American Society for Peripheral Nerve

Spring 2015   •   Volume 5, Issue 1

The Newsletters is a publication of the American Society for Peripheral Nerve. Views expressed by various authors are not necessarily those of the ASPN.

Editor:
Jonathan Isaacs, MD
Associate Editors:
Brent M. Egeland, MD
Jonathan M. Winograd, MD
Thomas Tung, MD, ASPN President
Message From The President

Dear Colleagues and Friends,

It is my honor to serve as President of the ASPN this year, following in the footsteps of great surgeons and scientists who have made significant contributions to nerve surgery. The annual meeting in the Bahamas was a huge success with unprecedented attendance and an amazing venue for both the scientific program and our families. Drs. Nash Naam and Greg Borschel put together a great program addressing the most pressing and controversial issues in our field and I am confident that everyone learned something to take away and apply at home in their practices.

This year is an exciting year for the ASPN as we move forward and continue to grow both in number and as a society representing an increasingly broad range of medical professionals of different training and backgrounds with a common interest in restoring function and sensation after surgery or trauma. To reflect the scope of our expanding membership, important proposals are under consideration to change the name and logo of our society. While many feel that it is time for change, it is important to listen to the conservative voices as well so that we remain true to the original identity and goals of our founding members. Therefore I urge all of you to respond to upcoming correspondences addressing these issues. We want everyone’s input! We hope this will encourage a productive exchange of ideas leading to positive discussion at next year’s annual meeting as these proposals come to a vote.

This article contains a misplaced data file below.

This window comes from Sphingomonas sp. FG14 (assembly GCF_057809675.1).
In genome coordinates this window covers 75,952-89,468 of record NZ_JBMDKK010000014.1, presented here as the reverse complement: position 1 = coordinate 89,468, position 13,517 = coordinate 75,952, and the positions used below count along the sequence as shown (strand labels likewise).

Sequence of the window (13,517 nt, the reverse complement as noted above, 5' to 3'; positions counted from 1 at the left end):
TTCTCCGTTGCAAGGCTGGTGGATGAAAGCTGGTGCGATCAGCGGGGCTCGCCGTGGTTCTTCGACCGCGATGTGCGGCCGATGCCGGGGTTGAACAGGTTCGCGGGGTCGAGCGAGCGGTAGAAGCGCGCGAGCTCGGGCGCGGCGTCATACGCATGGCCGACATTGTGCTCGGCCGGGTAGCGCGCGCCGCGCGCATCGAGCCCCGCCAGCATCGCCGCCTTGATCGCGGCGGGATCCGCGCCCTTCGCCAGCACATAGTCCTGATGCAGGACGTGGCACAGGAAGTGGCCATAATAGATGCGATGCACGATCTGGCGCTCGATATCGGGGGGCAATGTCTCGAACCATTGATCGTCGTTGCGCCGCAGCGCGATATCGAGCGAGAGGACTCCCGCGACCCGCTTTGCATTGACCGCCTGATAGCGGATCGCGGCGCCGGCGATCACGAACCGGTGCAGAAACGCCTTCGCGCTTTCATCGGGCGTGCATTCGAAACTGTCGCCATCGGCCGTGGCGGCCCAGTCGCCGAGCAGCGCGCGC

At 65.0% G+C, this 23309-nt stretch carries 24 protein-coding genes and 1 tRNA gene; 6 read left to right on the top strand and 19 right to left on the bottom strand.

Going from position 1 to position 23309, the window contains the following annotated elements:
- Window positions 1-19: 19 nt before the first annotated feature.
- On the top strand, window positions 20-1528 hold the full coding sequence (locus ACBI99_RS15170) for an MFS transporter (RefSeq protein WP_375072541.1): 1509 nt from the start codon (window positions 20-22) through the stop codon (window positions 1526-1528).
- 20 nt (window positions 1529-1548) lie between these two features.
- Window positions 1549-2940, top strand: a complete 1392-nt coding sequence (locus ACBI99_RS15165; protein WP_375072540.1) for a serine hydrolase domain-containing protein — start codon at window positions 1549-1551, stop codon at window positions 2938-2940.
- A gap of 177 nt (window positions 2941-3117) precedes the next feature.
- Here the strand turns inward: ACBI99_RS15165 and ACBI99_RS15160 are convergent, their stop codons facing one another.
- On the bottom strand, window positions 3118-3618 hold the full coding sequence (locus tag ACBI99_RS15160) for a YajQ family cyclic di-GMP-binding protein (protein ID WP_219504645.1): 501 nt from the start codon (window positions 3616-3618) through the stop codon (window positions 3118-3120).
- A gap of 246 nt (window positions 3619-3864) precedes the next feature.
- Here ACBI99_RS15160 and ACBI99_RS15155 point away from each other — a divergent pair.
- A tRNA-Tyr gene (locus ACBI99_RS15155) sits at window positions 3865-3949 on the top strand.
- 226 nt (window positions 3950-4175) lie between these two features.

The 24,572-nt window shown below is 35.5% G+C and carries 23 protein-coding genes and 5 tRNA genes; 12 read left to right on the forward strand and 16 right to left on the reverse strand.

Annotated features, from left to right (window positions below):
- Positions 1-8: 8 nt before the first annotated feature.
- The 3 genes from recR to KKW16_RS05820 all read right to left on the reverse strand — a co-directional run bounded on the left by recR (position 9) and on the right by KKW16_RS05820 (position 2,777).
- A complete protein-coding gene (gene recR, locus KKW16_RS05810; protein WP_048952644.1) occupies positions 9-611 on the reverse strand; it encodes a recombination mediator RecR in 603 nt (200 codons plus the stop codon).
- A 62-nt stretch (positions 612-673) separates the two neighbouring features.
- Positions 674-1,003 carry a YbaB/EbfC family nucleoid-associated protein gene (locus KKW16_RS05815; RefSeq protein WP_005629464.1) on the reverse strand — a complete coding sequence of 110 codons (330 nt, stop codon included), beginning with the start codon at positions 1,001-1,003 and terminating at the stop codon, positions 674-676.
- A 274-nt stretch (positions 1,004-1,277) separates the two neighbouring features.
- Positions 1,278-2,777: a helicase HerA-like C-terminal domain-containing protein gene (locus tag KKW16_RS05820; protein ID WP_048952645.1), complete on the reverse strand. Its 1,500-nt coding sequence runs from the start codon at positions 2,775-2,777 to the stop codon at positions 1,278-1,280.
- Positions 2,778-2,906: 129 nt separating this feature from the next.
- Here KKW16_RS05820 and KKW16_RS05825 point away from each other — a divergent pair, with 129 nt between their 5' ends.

I would also like to recognize and thank PRRI, our new management company, for a smooth transition last year and facilitating additional changes to accommodate the society’s growth. We are confident that our society is in good hands to help us reach our goals. Next year’s annual meeting will be held at the Westin Kierland in Scottsdale, Arizona. It will be another great venue for the scientific program while family members can enjoy the amazing spa and the great outdoors. My program chair Ida Fox will be putting together an exciting program and the location will be easily accessible to everyone. I look forward to seeing everyone there!

Thomas H. Tung, MD
Associate Professor
Director of Microsurgical Reconstruction
Co-Director, Center for Nerve Injury and Paralysis
Division of Plastic and Reconstructive Surgery